Image caption, Basim Shamaon, who is originally from Iraq, says the attack was traumatising for many refugees and migrants living in western Sydney

“But we are in Australia – we have freedom of speech. We are in a country where we have to feel safe expressing our views.

“What people saw (on Monday) brought them so many triggers and trauma especially for refugees, migrants and new arrivals,” says Mr Shamaon, who is originally from Baghdad. “We don’t expect such a thing to happen here.”

At the church with her husband and daughter, Merna Taleski told the BBC she’d come to pay her respects to the bishop.

The moment she heard about Monday night’s violence, she messaged everyone on her phone. Her mother had fatefully decided at the last minute not to go to the service because she’d been tired, she told the BBC.

“My daughter is nine months old. So at the weekend, I’m thinking I’m not going to the shops any more,” says Merna. “And then now it’s like, what, do I also stop coming to church?”

Image caption, Merna Taleski came to the church with her family to pay their respects to the injured bishop

In Wakeley and across Western Sydney, the atmosphere remains fragile and tense.

Despite the multitude of different ethnic communities, the majority of the time they live harmoniously side by side – a fact praised by local leaders. But the act of violence on Monday shattered that peace.

Muslim community leader Gamel Kheir, from the Lebanese Muslim Association, spoke of such fears.

He had been with the father of the teenage boy in the hours after the attack. The man was shocked and distraught by his son’s violence, telling Mr Kheir he had no idea his son had become so radicalised and that there had been no signs at all. Friends of the attacker at school have since said similarly to local media.

“There was nothing he could see that (his son) had gone that far down,” Mr Kheir told the Sydney Morning Herald newspaper.

The man had sought shelter at a local mosque that night for he feared he’d be attacked at the family home, Mr Kheir said.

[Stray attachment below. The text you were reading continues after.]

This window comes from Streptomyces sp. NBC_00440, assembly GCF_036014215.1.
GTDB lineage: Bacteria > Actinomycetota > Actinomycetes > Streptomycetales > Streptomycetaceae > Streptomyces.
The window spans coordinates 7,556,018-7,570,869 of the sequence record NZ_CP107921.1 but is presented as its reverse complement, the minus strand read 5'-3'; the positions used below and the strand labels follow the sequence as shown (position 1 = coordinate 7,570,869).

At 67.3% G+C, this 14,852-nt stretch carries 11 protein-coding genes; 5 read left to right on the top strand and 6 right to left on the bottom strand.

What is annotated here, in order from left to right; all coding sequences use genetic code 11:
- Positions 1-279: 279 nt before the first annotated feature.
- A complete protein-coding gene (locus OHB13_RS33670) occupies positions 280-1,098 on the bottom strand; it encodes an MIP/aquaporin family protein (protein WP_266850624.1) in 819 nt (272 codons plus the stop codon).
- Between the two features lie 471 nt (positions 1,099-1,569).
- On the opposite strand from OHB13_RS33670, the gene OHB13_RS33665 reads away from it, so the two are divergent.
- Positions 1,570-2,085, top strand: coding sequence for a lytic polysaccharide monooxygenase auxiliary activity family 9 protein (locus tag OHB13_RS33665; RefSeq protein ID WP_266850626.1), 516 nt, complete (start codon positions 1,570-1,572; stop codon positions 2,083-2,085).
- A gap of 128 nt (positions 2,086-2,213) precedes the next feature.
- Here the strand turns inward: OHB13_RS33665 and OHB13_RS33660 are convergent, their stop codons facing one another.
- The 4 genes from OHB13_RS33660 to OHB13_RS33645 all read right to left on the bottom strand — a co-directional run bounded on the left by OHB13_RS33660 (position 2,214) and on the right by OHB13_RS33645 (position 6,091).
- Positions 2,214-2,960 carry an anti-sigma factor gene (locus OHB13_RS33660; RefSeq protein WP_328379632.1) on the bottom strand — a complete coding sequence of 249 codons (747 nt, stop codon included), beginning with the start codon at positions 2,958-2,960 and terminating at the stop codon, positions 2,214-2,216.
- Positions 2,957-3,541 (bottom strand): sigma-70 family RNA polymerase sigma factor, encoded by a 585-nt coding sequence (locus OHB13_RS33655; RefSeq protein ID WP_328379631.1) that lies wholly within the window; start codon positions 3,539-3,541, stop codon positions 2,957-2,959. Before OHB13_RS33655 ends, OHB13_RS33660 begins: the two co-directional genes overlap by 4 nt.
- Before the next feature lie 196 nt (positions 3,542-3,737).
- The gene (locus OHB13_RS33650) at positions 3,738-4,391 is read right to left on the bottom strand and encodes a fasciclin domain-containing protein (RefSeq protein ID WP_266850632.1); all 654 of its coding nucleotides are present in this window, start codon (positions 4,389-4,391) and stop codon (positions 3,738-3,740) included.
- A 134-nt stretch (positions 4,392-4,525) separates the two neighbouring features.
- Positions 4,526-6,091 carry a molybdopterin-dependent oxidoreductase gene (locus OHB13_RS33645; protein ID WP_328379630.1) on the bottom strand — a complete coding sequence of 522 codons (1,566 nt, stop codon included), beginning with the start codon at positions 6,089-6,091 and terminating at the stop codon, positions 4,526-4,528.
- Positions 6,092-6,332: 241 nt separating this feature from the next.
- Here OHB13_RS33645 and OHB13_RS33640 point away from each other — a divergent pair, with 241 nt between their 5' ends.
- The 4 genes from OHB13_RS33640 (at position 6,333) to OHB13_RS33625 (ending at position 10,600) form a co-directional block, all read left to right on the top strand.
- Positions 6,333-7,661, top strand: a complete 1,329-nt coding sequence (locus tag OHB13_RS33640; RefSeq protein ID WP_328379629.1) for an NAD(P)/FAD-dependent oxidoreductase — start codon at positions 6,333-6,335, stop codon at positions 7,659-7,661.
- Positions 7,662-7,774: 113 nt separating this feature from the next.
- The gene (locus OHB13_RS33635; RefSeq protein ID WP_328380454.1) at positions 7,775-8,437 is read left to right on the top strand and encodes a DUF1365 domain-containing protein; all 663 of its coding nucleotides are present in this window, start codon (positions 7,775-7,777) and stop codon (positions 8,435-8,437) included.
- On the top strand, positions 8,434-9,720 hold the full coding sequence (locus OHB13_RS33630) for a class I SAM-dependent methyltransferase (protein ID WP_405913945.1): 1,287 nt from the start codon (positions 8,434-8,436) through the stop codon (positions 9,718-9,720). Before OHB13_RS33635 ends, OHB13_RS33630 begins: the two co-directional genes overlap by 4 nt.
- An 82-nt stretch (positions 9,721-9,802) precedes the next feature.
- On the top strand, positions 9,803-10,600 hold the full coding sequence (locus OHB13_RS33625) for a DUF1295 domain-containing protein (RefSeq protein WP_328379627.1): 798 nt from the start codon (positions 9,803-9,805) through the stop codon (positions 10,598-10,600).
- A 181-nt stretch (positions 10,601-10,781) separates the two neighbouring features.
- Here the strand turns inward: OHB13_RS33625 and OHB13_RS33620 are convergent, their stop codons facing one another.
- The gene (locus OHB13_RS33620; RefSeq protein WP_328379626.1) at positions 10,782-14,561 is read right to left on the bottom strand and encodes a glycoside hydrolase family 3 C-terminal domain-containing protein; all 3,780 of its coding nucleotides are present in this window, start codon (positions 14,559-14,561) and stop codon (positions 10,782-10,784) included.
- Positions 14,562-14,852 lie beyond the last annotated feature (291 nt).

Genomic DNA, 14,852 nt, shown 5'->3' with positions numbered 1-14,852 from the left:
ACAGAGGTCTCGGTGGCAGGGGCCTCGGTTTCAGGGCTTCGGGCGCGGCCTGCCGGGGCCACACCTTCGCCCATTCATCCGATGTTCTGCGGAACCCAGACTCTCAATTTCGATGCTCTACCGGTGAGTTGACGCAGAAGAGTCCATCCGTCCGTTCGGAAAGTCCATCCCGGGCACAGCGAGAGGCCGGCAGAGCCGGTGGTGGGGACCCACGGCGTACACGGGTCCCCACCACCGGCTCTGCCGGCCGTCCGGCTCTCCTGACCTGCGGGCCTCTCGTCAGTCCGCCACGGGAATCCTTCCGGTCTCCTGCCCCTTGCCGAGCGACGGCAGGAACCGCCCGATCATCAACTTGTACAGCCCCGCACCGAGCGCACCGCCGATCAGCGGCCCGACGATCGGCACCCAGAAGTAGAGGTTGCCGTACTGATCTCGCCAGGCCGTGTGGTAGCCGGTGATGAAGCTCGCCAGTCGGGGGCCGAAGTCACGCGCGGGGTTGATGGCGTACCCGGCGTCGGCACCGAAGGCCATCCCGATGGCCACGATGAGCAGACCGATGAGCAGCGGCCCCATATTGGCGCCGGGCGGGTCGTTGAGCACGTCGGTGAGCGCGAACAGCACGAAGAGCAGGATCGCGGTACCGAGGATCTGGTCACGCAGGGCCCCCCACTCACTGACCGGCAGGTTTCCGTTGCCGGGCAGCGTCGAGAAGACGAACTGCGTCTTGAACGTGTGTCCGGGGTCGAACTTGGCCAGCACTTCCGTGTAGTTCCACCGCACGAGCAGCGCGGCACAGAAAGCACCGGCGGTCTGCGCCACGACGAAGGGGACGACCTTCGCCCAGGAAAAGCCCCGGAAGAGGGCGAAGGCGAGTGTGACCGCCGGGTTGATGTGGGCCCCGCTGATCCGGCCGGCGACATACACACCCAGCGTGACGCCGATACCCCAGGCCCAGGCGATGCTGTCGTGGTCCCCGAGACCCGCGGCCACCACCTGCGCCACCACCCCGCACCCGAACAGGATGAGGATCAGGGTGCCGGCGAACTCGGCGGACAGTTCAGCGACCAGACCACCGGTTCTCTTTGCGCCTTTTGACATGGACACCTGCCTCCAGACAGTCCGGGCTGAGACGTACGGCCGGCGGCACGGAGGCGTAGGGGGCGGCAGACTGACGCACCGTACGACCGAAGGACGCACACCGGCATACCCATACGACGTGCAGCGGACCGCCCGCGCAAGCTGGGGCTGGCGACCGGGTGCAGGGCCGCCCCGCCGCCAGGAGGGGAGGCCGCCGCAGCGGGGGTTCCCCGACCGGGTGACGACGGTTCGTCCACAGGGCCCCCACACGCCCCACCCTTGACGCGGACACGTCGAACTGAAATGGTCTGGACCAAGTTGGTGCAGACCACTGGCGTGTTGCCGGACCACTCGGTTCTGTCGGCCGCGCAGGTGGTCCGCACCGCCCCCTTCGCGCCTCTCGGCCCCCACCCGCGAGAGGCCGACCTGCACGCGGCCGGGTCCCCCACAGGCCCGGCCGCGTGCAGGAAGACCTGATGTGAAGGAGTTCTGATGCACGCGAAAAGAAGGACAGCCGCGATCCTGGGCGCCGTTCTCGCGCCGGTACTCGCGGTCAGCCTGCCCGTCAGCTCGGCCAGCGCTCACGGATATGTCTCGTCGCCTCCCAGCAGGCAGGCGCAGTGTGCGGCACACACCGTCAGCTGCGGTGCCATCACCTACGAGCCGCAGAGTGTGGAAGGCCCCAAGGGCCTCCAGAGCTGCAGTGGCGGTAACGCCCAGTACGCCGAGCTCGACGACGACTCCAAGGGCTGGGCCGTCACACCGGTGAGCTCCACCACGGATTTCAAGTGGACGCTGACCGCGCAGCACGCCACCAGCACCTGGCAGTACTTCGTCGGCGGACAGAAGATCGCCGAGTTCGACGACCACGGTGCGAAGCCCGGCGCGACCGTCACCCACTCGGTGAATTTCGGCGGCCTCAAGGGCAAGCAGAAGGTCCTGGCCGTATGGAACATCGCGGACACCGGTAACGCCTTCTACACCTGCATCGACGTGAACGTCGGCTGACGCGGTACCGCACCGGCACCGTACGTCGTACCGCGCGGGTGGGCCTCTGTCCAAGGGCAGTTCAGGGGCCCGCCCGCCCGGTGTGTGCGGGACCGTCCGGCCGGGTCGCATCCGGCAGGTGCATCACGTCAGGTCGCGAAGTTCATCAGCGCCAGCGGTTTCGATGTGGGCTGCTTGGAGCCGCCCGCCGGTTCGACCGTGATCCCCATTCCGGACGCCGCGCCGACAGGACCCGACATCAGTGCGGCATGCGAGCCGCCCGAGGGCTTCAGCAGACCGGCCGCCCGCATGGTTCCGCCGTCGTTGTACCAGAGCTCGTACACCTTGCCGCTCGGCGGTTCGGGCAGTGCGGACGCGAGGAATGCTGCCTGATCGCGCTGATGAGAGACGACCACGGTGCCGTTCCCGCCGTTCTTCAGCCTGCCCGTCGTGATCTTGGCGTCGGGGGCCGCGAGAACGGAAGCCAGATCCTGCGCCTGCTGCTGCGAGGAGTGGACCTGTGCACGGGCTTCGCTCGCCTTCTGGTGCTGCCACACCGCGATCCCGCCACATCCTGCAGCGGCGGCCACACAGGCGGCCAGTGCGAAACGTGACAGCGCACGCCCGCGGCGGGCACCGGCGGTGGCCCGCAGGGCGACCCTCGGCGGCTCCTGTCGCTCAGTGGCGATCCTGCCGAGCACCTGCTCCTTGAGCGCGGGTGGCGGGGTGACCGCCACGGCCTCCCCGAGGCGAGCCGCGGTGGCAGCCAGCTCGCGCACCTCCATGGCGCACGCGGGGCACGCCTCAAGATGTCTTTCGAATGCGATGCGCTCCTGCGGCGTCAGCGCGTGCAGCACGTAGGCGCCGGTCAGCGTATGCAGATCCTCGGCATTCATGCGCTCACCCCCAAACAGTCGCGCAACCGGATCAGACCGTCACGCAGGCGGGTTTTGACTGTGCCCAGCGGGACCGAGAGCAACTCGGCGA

A wave of threats at Muslim places of worship have been reported since then.

Officials at Sydney’s largest mosque, Lakemba Mosque, a half hour drive away from the Assyrian church in Wakeley, reported it had been threatened with firebombing.

Meanwhile community group, the Islamophobia Register of Australia, said it had recorded 46 reports of incidents since Saturday – a “significant spike”. That hate has also been driven by misinformation around the Bondi Junction attack where Islamophobes early on labelled the attack as Islamic violence before authorities disclosed the details.

Image caption, The church is in Western Sydney, an area with a wide range of different faiths and ethnicities

“Nerves are so frayed, when the Bondi attack occurred, we were living in fear that a Muslim was the perpetrator,” said Mr Kheir, speaking to the feared backlash.

There are fears now that police identification of Monday’s events as a terror act – when the teenager also showed mental health issues – could inflame hate against his community.

“It’s not a healthy society. These events divide us – we need to stay united.”

Local parliamentarians and leaders in the area are also making similar calls.

“I am acutely aware of the potential for heightened tensions within our diverse and multi-faith community,” said Dai Le, the federal MP for the area, who is herself of Vietnamese heritage.

She said it was crucial for people to trust police with the investigation and for calm and measured responses.

“I urge everyone in our community to remain peaceful…. It is crucial… that we do not allow fear or anger to divide us.”

On Monday, state premier Chris Minns also called an emergency meeting of religious leaders from Muslim and Christian faiths and others to show unity.

All leaders “endorsed and supported a unanimous condemnation of violence in any form, called for the community to follow first responder and police instructions, and called for calm in the community,” Mr Minns said.